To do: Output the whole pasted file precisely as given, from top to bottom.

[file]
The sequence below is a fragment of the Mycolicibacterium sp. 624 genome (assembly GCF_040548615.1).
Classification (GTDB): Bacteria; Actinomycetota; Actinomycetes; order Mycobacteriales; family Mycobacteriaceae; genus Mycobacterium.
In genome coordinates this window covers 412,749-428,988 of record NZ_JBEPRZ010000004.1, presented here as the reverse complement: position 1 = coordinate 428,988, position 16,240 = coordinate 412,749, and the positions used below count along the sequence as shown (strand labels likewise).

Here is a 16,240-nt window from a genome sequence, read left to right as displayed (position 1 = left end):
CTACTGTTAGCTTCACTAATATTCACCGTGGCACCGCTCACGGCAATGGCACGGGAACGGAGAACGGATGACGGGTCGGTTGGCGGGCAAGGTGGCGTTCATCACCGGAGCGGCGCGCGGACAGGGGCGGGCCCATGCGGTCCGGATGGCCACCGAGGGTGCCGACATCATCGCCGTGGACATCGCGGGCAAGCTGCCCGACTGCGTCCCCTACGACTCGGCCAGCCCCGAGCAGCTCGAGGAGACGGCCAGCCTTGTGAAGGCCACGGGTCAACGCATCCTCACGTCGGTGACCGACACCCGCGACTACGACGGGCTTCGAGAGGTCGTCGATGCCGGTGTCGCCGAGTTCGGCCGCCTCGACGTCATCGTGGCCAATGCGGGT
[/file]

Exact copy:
The sequence below is a fragment of the Mycolicibacterium sp. 624 genome (assembly GCF_040548615.1).
Classification (GTDB): Bacteria; Actinomycetota; Actinomycetes; order Mycobacteriales; family Mycobacteriaceae; genus Mycobacterium.
In genome coordinates this window covers 412,749-428,988 of record NZ_JBEPRZ010000004.1, presented here as the reverse complement: position 1 = coordinate 428,988, position 16,240 = coordinate 412,749, and the positions used below count along the sequence as shown (strand labels likewise).

Here is a 16,240-nt window from a genome sequence, read left to right as displayed (position 1 = left end):
CTACTGTTAGCTTCACTAATATTCACCGTGGCACCGCTCACGGCAATGGCACGGGAACGGAGAACGGATGACGGGTCGGTTGGCGGGCAAGGTGGCGTTCATCACCGGAGCGGCGCGCGGACAGGGGCGGGCCCATGCGGTCCGGATGGCCACCGAGGGTGCCGACATCATCGCCGTGGACATCGCGGGCAAGCTGCCCGACTGCGTCCCCTACGACTCGGCCAGCCCCGAGCAGCTCGAGGAGACGGCCAGCCTTGTGAAGGCCACGGGTCAACGCATCCTCACGTCGGTGACCGACACCCGCGACTACGACGGGCTTCGAGAGGTCGTCGATGCCGGTGTCGCCGAGTTCGGCCGCCTCGACGTCATCGTGGCCAATGCGGGT